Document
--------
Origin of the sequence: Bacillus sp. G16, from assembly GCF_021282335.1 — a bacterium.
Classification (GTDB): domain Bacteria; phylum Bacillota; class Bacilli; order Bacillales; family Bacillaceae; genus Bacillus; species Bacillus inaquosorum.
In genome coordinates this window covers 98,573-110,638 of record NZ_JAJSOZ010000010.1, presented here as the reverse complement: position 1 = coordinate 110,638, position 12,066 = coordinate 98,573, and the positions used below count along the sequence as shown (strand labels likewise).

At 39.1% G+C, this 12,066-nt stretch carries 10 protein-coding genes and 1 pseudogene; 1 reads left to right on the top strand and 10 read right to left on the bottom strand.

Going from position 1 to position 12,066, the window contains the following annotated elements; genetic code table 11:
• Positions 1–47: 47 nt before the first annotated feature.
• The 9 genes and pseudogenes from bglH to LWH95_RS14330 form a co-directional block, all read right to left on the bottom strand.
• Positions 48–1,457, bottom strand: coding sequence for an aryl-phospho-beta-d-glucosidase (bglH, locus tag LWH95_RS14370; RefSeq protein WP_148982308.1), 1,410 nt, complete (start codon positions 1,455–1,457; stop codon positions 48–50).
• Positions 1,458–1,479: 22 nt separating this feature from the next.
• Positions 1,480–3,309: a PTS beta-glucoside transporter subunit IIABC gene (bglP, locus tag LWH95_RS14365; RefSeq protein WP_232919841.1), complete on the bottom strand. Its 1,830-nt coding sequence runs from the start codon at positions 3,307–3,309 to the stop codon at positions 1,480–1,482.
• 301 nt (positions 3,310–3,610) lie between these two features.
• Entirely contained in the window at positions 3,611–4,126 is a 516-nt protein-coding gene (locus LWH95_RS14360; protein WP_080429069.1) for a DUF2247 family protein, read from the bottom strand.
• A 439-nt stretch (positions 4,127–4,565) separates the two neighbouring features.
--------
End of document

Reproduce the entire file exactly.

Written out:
Origin of the sequence: Bacillus sp. G16, from assembly GCF_021282335.1 — a bacterium.
Classification (GTDB): domain Bacteria; phylum Bacillota; class Bacilli; order Bacillales; family Bacillaceae; genus Bacillus; species Bacillus inaquosorum.
In genome coordinates this window covers 98,573-110,638 of record NZ_JAJSOZ010000010.1, presented here as the reverse complement: position 1 = coordinate 110,638, position 12,066 = coordinate 98,573, and the positions used below count along the sequence as shown (strand labels likewise).

At 39.1% G+C, this 12,066-nt stretch carries 10 protein-coding genes and 1 pseudogene; 1 reads left to right on the top strand and 10 read right to left on the bottom strand.

Going from position 1 to position 12,066, the window contains the following annotated elements; genetic code table 11:
• Positions 1–47: 47 nt before the first annotated feature.
• The 9 genes and pseudogenes from bglH to LWH95_RS14330 form a co-directional block, all read right to left on the bottom strand.
• Positions 48–1,457, bottom strand: coding sequence for an aryl-phospho-beta-d-glucosidase (bglH, locus tag LWH95_RS14370; RefSeq protein WP_148982308.1), 1,410 nt, complete (start codon positions 1,455–1,457; stop codon positions 48–50).
• Positions 1,458–1,479: 22 nt separating this feature from the next.
• Positions 1,480–3,309: a PTS beta-glucoside transporter subunit IIABC gene (bglP, locus tag LWH95_RS14365; RefSeq protein WP_232919841.1), complete on the bottom strand. Its 1,830-nt coding sequence runs from the start codon at positions 3,307–3,309 to the stop codon at positions 1,480–1,482.
• 301 nt (positions 3,310–3,610) lie between these two features.
• Entirely contained in the window at positions 3,611–4,126 is a 516-nt protein-coding gene (locus LWH95_RS14360; protein WP_080429069.1) for a DUF2247 family protein, read from the bottom strand.
• A 439-nt stretch (positions 4,127–4,565) separates the two neighbouring features.